Can Human Memories Be Reliable?

Can Human Memories Be Reliable?

In casual conversations with friends, people are naturally nostalgic and often like to talk about memorable moments they’ve had. Everyone likes to remember the times they have enjoyed with friends and family while also remembering times of trouble and difficulty getting through day-to-day life during periods of grief. But for better or worse, could our memories be letting us down? Are we really remembering past events in our lives or are people merely remembering what they want to? Some recent research has pulled up some interesting figures that are different than what many would imagine.

According to Psychology Today, neuroscientists have been able to show that when humans remember something, they naturally will reconstruct the event in their heads. They also mentioned how people will suppress memories that are painful, and that memory may just be adaptive to the situation, and therefore has to be considered as unreliable. While it is not surprising that people suppress painful memories away, it is unsettling to me how the memories of normal people cannot necessarily be considered reliable.

The New Yorker also had an article just last year stemming from an experiment on how people remember tragedies. According to the article, back in the late 1980’s, Prof. Ulric Neisser of Emory University began to look at how people reacted to “flashbulb memories”. He put this in context by asking his students to write about what they remembered when they heard about the Challenger explosion in 1986. His students were asked to do this the day after the tragedy. Two and a half years later, he again asked the students who completed the first reflection to make a second one. It seems pretty surprising that when the psychologists rated the accuracy of the students on a 1-7 scale, the average was less than 3. But on a 1-5 scale for confidence, the students rated themselves on average at about a 4.17, showing their confidence/inaccuracy.

I thought this result was somewhat surprising. Granted, I don’t have any background knowledge on human memory, but given that so many people trust the memory of others fairly easily, this study would definitely show otherwise. One would think that people would have the same memories about their reaction to a national tragedy, be it the day after or 11 years later. With that being said, it also makes it comical that statistically, the students can be quite confident with how inaccurate they end up being. In my research, I could not find a more recent study than after 9/11, where the neurologists had pretty similar findings, generally speaking.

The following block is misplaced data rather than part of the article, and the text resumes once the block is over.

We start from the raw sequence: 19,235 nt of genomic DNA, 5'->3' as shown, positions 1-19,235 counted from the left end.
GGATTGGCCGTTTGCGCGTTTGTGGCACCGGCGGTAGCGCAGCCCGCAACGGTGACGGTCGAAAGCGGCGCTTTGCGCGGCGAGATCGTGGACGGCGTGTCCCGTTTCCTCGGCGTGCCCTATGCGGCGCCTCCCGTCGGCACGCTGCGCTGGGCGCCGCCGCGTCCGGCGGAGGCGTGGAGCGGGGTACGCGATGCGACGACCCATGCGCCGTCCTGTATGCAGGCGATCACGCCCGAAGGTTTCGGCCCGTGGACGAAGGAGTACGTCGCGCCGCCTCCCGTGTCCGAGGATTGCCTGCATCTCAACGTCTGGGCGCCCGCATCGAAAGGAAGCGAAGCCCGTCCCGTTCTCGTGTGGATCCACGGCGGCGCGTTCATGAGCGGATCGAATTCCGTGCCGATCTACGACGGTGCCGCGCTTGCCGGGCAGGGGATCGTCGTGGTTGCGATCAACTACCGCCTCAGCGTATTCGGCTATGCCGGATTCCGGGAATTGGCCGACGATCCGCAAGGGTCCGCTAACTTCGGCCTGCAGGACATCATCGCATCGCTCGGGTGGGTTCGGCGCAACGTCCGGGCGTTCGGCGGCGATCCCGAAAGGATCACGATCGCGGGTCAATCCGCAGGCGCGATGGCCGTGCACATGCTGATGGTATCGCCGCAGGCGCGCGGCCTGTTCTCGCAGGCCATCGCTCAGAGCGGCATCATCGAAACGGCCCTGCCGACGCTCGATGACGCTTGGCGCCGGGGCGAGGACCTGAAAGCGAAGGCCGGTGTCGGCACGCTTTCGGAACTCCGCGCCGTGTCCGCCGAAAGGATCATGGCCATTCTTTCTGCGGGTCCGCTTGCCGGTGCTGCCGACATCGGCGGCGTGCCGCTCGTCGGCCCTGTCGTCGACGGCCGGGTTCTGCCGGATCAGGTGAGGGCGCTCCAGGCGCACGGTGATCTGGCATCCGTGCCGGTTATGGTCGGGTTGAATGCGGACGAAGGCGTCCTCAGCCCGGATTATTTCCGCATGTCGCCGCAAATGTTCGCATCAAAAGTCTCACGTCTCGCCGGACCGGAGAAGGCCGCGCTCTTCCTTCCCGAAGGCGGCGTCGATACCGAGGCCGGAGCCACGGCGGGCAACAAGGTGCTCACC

Human memory can also fog things up in our legal system. The Psychology Today article also reported that in the United States, false confessions can happen in just under 25% out of 289 criminal convictions in an average year that were eventually expunged due to DNA evidence. Why does this occur? Possibly out of fear or intimidation from others. But you can’t rule out that it relates back to memory, because even if a suspect were lying, they would still have to remember their story and have a motive for doing so.


Eisold, Ken. “Unreliable Memory.” Psychology Today. Psychology Today, 12 Mar. 2012. Web. 21 Oct. 2016.

Konnikova, Maria. “You Have No Idea What Happened.” The New Yorker. The New Yorker, 04 Feb. 2015. Web. 21 Oct. 2016.

3 thoughts on “Can Human Memories Be Reliable?

  1. Michael Robert Szawaluk

    This blog post is very relevant to me. I am a taking a course this semester labeled “Wrongful Conviction”, and part of the syllabus has a section for false confessions and eyewitness misidentification. Reading off my notes from this class, 75% of criminal cases rely strictly on eyewitness identification. If you go to this website,, it will lead you to several interesting studies that outline how our memory can play play a critical role when someone’s life is on the line. In fact, eyewitness misidentification is the leading cause for wrongful convictions. This, unfortunately, is a terrible thing. Everyday we rely on our memory for our groceries, homework, what someone’s name is and so on, so remembering details in high pressure situations is extremely critical. If you think you will ever be in a situation where you could potentially jeopardize a person’s life, check out this website on how to improve you memory,

  2. Christina Rae Locurto

    I think the human brain and memory is a very tricky thing. Different people across the world remember things differently. There are an infinite number of confounding variables that could attribute to if humans are reliable for remembering things or not. A few of the confounding variables I can think of include age, sex, environment, education level and health. I found this neat article that discusses what triggers certain events to be recalled in your head. Especially if you’re interested in psychology or neurology, this article will be very informative and interesting for you.

  3. William Joseph Robbins-cole

    To build on the way that the law system can be diluted by the weaknesses of the human memory. Elizabeth Loftus, an expert in memory planting, has shown that by forcing a criminal to imagine he/she was apart of the crime during an interrogation can sometimes lead to a false confession due to a false memory planted in the defendant’s mind. You can read more here

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